Perilous Securities Class Action Lawsuits

By Christine, Brian | Risk Management, July 1994 | Go to article overview

Perilous Securities Class Action Lawsuits


Christine, Brian, Risk Management


The news struck like a thunderbolt A minority shareholder, unhappy with the drop in the company's stock price, retained a law firm and filed a class action lawsuit. The allegation was that senior management withheld information that the company's stock price would fall -- an accusation that the firm vigorously denied. "Stock prices drop as a matter of course; it's an intrinsic risk of the market," lamented one of the company's senior officers at a hastily convened meeting. But no matter: The lawsuit forced the company to prepare a legal response.

Shareholder-led class action securities lawsuits are a growing threat to public corporations and their chief executives, says Philip Rotner, partner at McCutchen, Doyle, Brown Enersen in San Francisco. "It's an insidious process," says Louis M. Thompson, jr., president and chief operating officer of the National Investor Relations Institute in Washington, D.C. "Ninety percent of these suits are without merit, but because of the way the law is structured, plaintiffs' attorneys are not required to prove what a company did that caused the stock price to drop."

Once a case goes to trial, the plaintiffs' attorneys argue that the stock price drop was foreseeable, and that management failed to alert investors. Under securities laws, the burden of proof for plaintiffs is relatively minimal. For example, under the Securities Act of 1933, a plaintiff need not prove fraud, but only that the company or its officers committed a "material misrepresentation" or omission regarding the factors affecting the stock's price. These omissions can include failure to disclose officers' lack of business experience; failure to indicate the limited market for the product or the level of competitiveness in the industry and exaggeration of unaudited earnings for the most recent quarter.

Defending the firm can be onerous, with discovery often stretching out for more than a year. The plaintiffs may request every document a company produced. Consequently, the defendant corporation, even if innocent, faces defense costs that can escalate into millions. As a result, most corporations settle out of court -- at an average of $14.1 million, according to the National Economic Research Associates, Inc. …

The rest of this article is only available to active members of Questia

Already a member? Log in now.

Notes for this article

Add a new note
If you are trying to select text to create highlights or citations, remember that you must now click or tap on the first word, and then click or tap on the last word.
One moment ...
Default project is now your active project.
Project items

Items saved from this article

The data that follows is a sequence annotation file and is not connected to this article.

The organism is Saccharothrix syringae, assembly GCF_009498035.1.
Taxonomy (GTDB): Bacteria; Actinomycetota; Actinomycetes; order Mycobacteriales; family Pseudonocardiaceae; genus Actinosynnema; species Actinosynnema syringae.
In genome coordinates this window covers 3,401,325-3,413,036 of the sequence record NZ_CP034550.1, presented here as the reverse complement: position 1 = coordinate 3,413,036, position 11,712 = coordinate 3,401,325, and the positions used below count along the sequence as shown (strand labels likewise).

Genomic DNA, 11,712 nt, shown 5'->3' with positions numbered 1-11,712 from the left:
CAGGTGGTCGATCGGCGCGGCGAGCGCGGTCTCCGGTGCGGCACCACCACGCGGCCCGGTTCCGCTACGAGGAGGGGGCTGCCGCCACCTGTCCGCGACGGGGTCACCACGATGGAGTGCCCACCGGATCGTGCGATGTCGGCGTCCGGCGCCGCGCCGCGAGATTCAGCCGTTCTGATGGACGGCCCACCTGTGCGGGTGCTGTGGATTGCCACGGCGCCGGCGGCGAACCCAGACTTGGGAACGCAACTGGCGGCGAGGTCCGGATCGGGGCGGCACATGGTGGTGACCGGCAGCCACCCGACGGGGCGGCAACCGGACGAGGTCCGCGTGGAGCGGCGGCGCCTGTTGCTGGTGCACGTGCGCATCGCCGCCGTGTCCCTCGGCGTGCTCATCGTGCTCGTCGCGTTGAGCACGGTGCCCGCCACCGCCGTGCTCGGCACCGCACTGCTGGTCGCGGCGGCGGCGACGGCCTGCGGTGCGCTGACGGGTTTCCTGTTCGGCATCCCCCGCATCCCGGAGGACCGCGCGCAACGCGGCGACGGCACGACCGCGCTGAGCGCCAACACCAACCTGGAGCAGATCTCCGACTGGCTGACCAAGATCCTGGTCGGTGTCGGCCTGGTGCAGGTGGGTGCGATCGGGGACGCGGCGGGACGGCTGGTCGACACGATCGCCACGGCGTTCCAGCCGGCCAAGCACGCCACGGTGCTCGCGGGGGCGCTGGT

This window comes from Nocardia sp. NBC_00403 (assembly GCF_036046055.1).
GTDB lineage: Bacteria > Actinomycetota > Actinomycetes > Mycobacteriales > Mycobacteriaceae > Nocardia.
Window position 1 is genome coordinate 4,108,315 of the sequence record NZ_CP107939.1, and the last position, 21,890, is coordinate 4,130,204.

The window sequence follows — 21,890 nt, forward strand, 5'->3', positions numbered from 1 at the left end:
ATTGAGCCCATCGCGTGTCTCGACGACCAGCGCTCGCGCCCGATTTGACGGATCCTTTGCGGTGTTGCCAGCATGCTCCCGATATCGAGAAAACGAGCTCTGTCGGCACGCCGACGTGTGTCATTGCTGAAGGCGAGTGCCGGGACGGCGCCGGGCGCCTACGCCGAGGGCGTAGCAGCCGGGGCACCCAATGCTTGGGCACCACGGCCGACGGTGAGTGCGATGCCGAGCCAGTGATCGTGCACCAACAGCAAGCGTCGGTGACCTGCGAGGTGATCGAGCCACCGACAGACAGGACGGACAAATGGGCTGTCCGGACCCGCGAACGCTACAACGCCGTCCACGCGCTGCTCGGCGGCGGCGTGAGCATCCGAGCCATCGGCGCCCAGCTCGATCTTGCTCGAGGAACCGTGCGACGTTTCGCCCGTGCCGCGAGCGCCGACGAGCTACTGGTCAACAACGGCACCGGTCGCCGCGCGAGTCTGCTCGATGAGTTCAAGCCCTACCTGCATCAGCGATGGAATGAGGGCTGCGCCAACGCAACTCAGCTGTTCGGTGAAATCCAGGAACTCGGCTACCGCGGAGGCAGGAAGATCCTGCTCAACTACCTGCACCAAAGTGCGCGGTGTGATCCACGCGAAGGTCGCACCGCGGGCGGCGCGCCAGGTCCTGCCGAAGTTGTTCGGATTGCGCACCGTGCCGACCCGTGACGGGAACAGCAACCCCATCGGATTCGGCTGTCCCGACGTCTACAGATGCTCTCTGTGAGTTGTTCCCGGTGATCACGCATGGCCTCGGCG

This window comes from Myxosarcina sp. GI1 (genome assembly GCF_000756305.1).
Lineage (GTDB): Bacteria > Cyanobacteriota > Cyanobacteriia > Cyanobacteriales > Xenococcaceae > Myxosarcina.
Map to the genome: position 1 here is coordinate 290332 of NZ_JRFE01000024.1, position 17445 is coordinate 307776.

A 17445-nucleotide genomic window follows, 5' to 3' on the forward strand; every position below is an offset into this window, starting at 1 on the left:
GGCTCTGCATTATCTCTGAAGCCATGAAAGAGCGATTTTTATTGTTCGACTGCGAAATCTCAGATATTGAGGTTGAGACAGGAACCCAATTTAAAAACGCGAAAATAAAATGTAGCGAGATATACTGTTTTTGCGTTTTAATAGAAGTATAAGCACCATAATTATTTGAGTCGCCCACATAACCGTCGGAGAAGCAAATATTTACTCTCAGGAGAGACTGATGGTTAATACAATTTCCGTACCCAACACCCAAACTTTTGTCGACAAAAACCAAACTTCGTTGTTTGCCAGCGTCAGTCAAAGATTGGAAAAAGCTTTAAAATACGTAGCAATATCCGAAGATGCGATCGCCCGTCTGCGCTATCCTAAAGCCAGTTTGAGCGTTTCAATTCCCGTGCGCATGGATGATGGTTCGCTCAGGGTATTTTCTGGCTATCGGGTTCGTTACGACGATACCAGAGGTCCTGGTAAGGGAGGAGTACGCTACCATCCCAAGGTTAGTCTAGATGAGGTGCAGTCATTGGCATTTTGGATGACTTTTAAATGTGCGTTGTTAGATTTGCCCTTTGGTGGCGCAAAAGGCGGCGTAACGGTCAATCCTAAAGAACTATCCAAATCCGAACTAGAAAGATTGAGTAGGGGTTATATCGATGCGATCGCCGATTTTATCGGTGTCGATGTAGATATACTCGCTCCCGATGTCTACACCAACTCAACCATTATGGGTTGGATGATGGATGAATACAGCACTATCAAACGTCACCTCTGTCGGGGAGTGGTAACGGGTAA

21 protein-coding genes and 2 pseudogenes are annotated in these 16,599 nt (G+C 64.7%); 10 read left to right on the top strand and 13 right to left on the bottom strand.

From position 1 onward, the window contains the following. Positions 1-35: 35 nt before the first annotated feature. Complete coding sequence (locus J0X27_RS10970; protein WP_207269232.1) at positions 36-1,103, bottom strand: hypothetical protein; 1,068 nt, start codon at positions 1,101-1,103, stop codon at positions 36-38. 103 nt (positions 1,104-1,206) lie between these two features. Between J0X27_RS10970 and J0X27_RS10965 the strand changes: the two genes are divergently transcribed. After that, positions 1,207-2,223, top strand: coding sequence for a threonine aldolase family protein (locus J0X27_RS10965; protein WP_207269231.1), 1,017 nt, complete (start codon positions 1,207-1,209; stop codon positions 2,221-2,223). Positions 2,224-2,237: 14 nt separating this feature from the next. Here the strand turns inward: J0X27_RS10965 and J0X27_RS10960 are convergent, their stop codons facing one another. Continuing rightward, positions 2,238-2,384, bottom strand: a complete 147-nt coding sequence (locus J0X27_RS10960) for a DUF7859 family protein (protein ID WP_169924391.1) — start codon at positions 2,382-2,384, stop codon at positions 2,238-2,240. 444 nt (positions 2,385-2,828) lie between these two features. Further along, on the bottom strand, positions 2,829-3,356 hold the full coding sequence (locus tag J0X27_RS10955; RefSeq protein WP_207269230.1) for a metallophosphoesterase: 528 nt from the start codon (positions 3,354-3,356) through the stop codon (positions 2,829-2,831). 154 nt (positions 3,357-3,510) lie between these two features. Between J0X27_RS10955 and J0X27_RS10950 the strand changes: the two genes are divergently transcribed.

This article has been saved
Highlights (0)
Some of your highlights are legacy items.

Highlights saved before July 30, 2012 will not be displayed on their respective source pages.

You can easily re-create the highlights by opening the book page or article, selecting the text, and clicking “Highlight.”

Citations (0)
Some of your citations are legacy items.

Any citation created before July 30, 2012 will labeled as a “Cited page.” New citations will be saved as cited passages, pages or articles.

We also added the ability to view new citations from your projects or the book or article where you created them.

Notes (0)
Bookmarks (0)

You have no saved items from this article

Project items include:
  • Saved book/article
  • Highlights
  • Quotes/citations
  • Notes
  • Bookmarks
Notes
Cite this article

Cited article

Style
Citations are available only to our active members.
Buy instant access to cite pages or passages in MLA, APA and Chicago citation styles.

(Einhorn, 1992, p. 25)

(Einhorn 25)

1. Lois J. Einhorn, Abraham Lincoln, the Orator: Penetrating the Lincoln Legend (Westport, CT: Greenwood Press, 1992), 25, http://www.questia.com/read/27419298.

Cited article

Perilous Securities Class Action Lawsuits
Settings

Settings

Typeface
Text size Smaller Larger Reset View mode
Search within

Search within this article

Look up

Look up a word

  • Dictionary
  • Thesaurus
Please submit a word or phrase above.
Print this page

Print this page

Why can't I print more than one page at a time?

Help
Full screen

matching results for page

    Questia reader help

    How to highlight and cite specific passages

    1. Click or tap the first word you want to select.
    2. Click or tap the last word you want to select, and you’ll see everything in between get selected.
    3. You’ll then get a menu of options like creating a highlight or a citation from that passage of text.

    OK, got it!

    Cited passage

    Style
    Citations are available only to our active members.
    Buy instant access to cite pages or passages in MLA, APA and Chicago citation styles.

    "Portraying himself as an honest, ordinary person helped Lincoln identify with his audiences." (Einhorn, 1992, p. 25).

    "Portraying himself as an honest, ordinary person helped Lincoln identify with his audiences." (Einhorn 25)

    "Portraying himself as an honest, ordinary person helped Lincoln identify with his audiences."1

    1. Lois J. Einhorn, Abraham Lincoln, the Orator: Penetrating the Lincoln Legend (Westport, CT: Greenwood Press, 1992), 25, http://www.questia.com/read/27419298.

    Cited passage

    Thanks for trying Questia!

    Please continue trying out our research tools, but please note, full functionality is available only to our active members.

    Your work will be lost once you leave this Web page.

    Buy instant access to save your work.

    Already a member? Log in now.

    Oops!

    An unknown error has occurred. Please click the button below to reload the page. If the problem persists, please try again in a little while.